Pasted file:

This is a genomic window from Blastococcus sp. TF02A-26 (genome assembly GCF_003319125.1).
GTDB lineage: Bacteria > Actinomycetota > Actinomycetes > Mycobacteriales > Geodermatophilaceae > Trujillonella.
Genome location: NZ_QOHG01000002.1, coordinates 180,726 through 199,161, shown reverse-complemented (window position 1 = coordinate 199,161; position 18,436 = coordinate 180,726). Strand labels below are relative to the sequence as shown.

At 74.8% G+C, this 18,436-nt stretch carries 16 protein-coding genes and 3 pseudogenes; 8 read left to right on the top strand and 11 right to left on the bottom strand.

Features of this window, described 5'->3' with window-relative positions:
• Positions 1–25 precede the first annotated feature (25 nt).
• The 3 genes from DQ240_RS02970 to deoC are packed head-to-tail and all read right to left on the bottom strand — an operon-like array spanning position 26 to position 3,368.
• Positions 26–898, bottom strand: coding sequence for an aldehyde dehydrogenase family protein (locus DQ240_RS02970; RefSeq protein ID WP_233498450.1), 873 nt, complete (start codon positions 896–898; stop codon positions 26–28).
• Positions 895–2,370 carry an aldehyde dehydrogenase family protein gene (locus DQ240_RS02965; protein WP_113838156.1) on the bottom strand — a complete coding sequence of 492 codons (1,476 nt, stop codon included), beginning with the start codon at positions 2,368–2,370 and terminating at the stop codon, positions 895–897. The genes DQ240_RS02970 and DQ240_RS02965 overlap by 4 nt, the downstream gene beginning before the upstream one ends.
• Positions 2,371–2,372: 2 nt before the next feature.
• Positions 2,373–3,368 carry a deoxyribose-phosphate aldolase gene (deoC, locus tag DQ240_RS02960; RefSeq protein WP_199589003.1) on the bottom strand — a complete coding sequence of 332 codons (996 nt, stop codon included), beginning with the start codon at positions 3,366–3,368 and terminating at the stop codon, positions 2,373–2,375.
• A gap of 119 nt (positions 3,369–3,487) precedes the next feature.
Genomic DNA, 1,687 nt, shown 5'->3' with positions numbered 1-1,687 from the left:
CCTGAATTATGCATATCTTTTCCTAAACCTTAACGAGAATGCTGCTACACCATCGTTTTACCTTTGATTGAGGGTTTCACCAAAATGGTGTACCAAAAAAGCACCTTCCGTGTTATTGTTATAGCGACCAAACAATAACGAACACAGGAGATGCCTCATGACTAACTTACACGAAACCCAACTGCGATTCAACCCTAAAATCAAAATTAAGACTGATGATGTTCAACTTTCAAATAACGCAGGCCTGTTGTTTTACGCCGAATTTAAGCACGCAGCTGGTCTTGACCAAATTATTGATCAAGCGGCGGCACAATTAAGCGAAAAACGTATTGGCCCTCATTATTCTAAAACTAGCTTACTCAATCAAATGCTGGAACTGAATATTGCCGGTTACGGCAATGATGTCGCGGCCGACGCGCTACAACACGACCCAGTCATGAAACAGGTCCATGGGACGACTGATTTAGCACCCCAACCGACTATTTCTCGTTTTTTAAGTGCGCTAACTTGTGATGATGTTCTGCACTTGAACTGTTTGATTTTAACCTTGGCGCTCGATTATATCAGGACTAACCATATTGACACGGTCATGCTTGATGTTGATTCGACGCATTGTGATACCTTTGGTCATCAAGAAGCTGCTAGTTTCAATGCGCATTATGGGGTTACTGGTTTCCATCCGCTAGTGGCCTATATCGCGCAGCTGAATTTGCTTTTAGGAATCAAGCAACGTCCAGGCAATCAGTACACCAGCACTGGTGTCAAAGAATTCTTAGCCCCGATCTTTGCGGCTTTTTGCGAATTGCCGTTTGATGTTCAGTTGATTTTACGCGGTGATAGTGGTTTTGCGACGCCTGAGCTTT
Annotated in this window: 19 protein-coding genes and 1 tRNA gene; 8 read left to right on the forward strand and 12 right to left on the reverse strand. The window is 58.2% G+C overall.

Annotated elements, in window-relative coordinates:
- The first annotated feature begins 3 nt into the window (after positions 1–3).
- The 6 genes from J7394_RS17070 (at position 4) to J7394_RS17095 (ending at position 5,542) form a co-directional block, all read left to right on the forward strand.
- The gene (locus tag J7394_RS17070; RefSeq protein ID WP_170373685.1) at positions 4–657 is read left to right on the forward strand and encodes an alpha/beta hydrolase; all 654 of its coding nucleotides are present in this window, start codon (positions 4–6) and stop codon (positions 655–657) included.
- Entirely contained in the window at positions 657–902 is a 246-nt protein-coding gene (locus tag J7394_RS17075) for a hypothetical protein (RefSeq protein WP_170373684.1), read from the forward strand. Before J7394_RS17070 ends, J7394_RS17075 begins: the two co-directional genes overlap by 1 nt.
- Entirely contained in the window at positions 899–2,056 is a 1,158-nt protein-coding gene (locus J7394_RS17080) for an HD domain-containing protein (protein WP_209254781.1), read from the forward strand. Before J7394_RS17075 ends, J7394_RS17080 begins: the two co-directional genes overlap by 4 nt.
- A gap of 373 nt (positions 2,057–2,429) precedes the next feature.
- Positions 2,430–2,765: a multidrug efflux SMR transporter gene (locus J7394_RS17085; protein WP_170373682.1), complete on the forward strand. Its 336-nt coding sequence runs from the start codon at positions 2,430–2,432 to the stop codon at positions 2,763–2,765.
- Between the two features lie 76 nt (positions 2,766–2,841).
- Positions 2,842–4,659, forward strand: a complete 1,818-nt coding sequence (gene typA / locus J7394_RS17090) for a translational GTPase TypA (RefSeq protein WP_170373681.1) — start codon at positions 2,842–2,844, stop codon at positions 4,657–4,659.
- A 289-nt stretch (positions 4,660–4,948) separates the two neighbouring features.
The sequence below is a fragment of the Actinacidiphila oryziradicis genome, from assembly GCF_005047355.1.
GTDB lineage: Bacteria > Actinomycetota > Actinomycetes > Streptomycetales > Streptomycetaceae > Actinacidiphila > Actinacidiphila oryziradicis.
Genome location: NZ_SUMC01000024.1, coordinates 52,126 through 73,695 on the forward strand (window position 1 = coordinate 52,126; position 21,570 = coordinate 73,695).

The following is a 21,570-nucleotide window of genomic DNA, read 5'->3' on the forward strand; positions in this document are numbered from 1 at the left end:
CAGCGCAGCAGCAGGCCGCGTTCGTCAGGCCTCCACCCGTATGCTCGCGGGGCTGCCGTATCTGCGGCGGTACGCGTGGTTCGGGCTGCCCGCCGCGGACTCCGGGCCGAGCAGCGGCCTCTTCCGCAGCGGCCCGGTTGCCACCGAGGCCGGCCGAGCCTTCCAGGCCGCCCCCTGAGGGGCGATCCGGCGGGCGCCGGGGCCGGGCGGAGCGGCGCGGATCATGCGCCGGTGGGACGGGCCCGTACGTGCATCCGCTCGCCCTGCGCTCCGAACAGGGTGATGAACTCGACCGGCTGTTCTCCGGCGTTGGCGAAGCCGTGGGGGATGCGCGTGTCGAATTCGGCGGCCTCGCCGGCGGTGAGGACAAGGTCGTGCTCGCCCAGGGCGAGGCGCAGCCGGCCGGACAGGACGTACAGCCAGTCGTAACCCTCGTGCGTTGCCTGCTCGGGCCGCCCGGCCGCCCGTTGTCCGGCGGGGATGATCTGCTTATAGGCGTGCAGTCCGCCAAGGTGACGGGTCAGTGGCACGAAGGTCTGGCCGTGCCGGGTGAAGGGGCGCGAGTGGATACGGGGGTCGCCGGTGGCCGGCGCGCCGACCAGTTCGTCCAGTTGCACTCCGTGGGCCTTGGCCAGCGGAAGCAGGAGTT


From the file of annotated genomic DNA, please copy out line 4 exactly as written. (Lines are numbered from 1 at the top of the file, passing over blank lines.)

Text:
At 74.8% G+C, this 18,436-nt stretch carries 16 protein-coding genes and 3 pseudogenes; 8 read left to right on the top strand and 11 right to left on the bottom strand.